Phoebe Bridgers (Photo: Frank Ockenfels)

The album to listen to

Phoebe Bridgers, Stranger In The Alps

Stranger starts with an unstoppable pair of singles in the swirling ‘Smoke Signals’ and the album’s most upbeat moment, ‘Motion Sickness.’ The former indicates an album that could’ve gone a much different way: Two clicks slicker and a bit of a dance beat, and it might be a mainstream hit ballad for someone like Ellie Goulding. But [Phoebe] Bridgers keeps it intimate, complete with references to dead heroes—Bowie, Lemmy—and songs about loneliness (specifically The Smiths’ ‘How Soon Is Now’). ‘Motion Sickness,’ meanwhile, offers the album’s only real hopping pulse and sing-along chorus.”
Read the rest of our review here.

The show to watch

Star Trek: Discovery

“There is a lot to nitpick in Star Trek: Discovery, the first new Trek TV series since 2005. If you imagined the Mass Effect video games cross-patched with the nu-Trek movies, you wouldn’t be far off. And yet, it works. There are problems, and some clumsy writing, and god only knows if it can sustain the momentum and sharpness. But after assuming for months that this would be a disaster, it’s a relief to report that it’s not. The first two episodes of Star Trek: Discovery are thrilling, moving, and frequently unexpected. Just as importantly, for everything questionable about the design, it still feels like Trek.”
Read the rest of our review here.


The comic to read

Nilah Magrudger, M.F.K.


M.F.K. is a book with significant all-ages appeal, delivering drama, action, and comedy with a warm, lively art style. M.F.K. plants the seeds of a larger fantasy narrative, but it starts small by focusing on Abbie’s time in Little Marigold, building an immersive setting and a charming cast of characters. Nilah Magruder isn’t in a rush, and she’s much more concerned with giving readers a strong impression of this environment and its inhabitants than jumping into the grander plot points, which gradually come into relief over the course of this first book.”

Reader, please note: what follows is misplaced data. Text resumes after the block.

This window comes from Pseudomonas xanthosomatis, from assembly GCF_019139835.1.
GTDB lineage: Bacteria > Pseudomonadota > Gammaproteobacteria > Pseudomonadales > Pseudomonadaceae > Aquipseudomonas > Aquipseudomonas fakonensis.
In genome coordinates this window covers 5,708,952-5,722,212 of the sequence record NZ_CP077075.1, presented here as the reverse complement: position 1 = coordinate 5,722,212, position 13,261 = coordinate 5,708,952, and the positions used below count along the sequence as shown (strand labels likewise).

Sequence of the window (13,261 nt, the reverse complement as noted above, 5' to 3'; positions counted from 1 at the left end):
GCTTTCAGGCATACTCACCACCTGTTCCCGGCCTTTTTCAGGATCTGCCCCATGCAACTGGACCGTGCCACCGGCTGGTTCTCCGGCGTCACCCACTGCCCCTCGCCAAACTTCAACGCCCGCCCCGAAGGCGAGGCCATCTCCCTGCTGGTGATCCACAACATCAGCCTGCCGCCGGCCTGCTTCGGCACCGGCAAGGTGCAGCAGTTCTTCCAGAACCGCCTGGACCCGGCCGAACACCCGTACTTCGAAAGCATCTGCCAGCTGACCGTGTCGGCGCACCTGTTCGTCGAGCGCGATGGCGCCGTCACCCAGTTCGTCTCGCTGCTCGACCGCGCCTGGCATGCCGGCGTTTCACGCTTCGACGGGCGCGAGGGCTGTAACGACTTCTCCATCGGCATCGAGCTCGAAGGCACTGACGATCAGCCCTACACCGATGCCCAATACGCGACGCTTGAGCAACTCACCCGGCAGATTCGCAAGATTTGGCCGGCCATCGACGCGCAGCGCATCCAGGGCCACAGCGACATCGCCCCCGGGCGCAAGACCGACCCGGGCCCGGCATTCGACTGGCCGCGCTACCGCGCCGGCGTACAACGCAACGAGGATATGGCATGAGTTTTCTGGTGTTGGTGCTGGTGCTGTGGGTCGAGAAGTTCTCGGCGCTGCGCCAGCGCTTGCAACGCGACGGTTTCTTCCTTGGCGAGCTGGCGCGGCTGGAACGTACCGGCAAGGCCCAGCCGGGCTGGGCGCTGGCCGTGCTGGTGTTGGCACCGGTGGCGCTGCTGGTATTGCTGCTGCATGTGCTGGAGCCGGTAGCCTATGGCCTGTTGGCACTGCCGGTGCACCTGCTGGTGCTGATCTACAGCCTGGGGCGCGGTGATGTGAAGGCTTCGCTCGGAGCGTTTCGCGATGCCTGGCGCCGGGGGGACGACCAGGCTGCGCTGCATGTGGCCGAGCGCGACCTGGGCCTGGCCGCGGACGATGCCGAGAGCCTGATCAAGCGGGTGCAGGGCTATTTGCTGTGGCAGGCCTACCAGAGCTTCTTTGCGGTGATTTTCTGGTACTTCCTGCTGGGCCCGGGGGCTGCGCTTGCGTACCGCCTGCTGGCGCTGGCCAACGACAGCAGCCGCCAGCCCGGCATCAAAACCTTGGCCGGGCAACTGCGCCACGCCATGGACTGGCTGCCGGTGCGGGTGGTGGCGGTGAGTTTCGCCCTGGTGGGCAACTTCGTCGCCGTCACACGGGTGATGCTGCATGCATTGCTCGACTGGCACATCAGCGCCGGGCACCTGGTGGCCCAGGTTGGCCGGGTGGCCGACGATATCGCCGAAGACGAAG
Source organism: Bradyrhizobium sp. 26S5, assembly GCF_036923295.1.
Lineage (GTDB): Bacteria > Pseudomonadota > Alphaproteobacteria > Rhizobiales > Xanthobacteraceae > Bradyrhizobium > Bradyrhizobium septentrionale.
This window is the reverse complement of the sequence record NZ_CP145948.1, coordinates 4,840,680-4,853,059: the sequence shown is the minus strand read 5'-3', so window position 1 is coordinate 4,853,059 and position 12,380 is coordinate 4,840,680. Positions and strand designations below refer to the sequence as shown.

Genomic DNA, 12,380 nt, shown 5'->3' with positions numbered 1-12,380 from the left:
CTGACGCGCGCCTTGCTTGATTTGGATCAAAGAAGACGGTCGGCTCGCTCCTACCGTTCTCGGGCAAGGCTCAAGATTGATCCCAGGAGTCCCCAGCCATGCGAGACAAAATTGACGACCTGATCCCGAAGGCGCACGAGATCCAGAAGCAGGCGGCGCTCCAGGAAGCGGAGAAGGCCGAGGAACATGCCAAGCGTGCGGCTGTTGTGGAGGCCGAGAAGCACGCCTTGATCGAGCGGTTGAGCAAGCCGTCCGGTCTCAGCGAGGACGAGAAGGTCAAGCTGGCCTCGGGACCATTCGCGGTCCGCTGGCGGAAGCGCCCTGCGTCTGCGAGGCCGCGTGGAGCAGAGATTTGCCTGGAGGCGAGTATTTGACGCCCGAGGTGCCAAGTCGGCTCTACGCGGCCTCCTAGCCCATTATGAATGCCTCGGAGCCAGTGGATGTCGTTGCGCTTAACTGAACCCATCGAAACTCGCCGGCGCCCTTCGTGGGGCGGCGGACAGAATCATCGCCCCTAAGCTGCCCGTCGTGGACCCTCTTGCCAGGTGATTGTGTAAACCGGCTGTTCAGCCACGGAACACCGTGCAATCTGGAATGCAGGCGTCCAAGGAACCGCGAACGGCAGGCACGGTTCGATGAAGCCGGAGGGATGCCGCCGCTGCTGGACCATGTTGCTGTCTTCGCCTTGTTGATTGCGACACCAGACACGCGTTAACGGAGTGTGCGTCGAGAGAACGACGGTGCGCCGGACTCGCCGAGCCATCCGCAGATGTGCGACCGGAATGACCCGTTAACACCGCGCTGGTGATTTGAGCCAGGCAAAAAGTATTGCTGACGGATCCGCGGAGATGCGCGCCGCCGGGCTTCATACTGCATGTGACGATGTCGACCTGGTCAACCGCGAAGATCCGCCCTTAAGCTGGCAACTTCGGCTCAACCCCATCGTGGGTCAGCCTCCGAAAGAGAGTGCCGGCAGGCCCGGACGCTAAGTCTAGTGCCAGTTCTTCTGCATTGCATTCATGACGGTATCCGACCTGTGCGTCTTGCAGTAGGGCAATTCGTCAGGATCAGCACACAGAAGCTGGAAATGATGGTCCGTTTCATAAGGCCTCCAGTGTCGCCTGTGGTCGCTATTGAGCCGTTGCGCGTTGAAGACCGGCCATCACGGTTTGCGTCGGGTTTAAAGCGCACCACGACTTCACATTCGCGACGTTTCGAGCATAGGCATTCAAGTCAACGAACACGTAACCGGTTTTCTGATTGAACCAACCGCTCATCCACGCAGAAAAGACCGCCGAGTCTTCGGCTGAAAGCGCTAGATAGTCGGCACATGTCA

Read the rest of our review here.

The video game to play

Heat Signature

PC Gamer editor turned game designer Tom Francis has made an art form out of finding the most insane possible solutions to problems that crop up in popular games. (Here’s a recent write-up about figuring out how to pull his team members out of a deadly situation in XCOM 2; needless to say, it involves intentionally blowing up his own extraction point with grenades.) The brilliant thing about Tom’s games—specifically his 2013 stealth-building-rewiring game Gunpoint, and Heat Signature, which came out last week—is that they essentially force you to become as crazy as he is, improvising bizarre strategy after bizarre strategy to keep yourself alive.”
Read about the rest of the games we’re playing this weekend here.


The movie to watch


“The directorial debut of ace character actor John Carroll Lynch (Marge’s husband in the movie Fargo, the creepiest suspect in Zodiac, etc.), this lightly eccentric, virtually plotless meditation on mortality would likely have attracted attention under any circumstances—indeed, even had it turned out to be terrible—simply because it offers [Harry Dean] Stanton his first leading role in a feature film since 1984’s Paris, Texas. (First-time screenwriters Logan Sparks and Drago Sumonja reportedly conceived it with him in mind; it’s hard to imagine who else they might have turned to had he said no.) So it’s a remarkable gift to fans and cinephiles that Lucky serves as a first-rate showcase for its star as well as an ideal swan song.”
Read the rest of our review here.


The podcast to listen to

Strictly Business With Derek Contrera


“Anyone paying attention to the comedy podcasting landscape will know that Drew Tarver is an unstoppable force. So it’s no surprise that starring in his own Stitcher Premium show would see him shine in a new and thrilling way. The half-scripted, half-improvised show allows Tarver to outfit a character with a rich backstory while also living in that pocket and discovering new things. Derek Contrera is the type of guy who coins terms like ‘the try-or-die spirit,’ ‘hustle juice,’ and ‘the success gene,’ and who would try to kill himself by sucking his own dick and snapping his neck.”
Read about the rest of the week’s best podcasts here.